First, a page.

How the Surprise Medical Bill Law is Changing the Out-Of-Network Landscape On March 31, 2015
Last year, as part of its budget agreement, New York State set forth its plan to revamp the out-of-network reimbursement system. A previous newsletter highlighted many of these changes which are scheduled to take effect March 31, 2015. On December 31, 2014, the Department of Financial Services (“DFS”) issued the proposed new 23 N.Y.C.R.R. Part 200. The proposed regulations provide further insight on the independent dispute resolution entities (“IDRE”) as well as what providers can expect in the future.
The primary purpose of the Surprise Medical Bill Law (the “Law”) is to protect consumers against “surprise” medical costs incurred after being treated by out-of-network providers. “Surprise bills” include bills received by patients who received care from an out-of-network provider because: (i) a participating provider was unavailable; (ii) the services were rendered by a non-participating provider without the patient’s consent or knowledge; (iii) unforeseen medical services had to be rendered; (iv) the patient was referred to a non-participating provider without the patient’s explicit written consent; or (v) an uninsured patient did not receive timely required disclosures. Surprise bills do not include those received by patients who elected out-of-network care when a participating physician was available.
Once the Law takes effect, insured consumers will no longer be responsible for paying more for emergency or surprise out-of-network care than they would for in-network care. Non-participating providers will not be allowed to balance bill patients treated in an emergency room or those who did not expressly consent to receive out-of-network care. Providers will need to make certain disclosures to their patients with respect to their out-of-network status and what they typically charge for services. Both participating and non-participating practitioners will need to advise their patients of any other healthcare professional who will be involved in their care so that patients may ascertain their network status. Insurers will also have new disclosure requirements.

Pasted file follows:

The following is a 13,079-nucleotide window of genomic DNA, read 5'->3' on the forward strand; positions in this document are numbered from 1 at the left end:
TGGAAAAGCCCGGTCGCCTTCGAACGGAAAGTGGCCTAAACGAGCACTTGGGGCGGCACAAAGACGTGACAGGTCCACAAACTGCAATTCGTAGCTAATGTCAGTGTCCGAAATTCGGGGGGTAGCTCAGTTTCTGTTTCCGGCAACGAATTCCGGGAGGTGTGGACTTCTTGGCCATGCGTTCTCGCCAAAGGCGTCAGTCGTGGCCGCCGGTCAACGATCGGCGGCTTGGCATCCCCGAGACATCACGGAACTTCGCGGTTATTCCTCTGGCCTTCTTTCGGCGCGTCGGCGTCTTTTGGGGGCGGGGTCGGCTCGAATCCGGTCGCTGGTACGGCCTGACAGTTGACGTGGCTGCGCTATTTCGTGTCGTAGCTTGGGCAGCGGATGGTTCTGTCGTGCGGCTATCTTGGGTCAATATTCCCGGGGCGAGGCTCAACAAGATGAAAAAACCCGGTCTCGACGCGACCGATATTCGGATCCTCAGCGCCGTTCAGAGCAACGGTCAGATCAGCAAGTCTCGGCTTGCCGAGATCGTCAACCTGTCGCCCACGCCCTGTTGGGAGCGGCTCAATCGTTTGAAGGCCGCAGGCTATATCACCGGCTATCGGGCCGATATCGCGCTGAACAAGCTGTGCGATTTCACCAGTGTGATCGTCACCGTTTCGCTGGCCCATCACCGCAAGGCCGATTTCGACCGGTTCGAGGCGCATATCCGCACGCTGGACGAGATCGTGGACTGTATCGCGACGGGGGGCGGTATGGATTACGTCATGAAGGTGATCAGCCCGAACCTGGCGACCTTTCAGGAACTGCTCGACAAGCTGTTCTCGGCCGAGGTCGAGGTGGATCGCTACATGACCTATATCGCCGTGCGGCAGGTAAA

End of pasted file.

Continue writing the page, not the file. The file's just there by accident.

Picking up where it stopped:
If a patient does receive emergency or “surprise” medical services, the patient will be held harmless (excluding co-pays and deductibles) and the insurer and provider will handle any disputes over reimbursement. In the event of a dispute, the insurer must still pay the provider an amount it deems to be reasonable. If the provider finds the payment to be unreasonably low and no resolution can be reached, either the provider or insurer may submit the dispute to the IDRE (uninsured patients may also submit disputes). All determinations must be made in consultation with a licensed physician in the same or similar specialty as the provider at issue.
The parties must submit documentation in support of their position within five business days of receiving an arbitration notice from the IDRE. The IRDE will consider the following factors when determining whose amount is more “reasonable:”
- The fees previously charged by and paid to the physician for the same service
- The fees previously paid by the health insurer for the same service
- The physician’s training, education and experience
- The circumstances and complexity of the case at hand
- The usual and customary cost for the service
In this “baseball style” arbitration, the IDRE will decide whose number is more reasonable, and that number will be award. The regul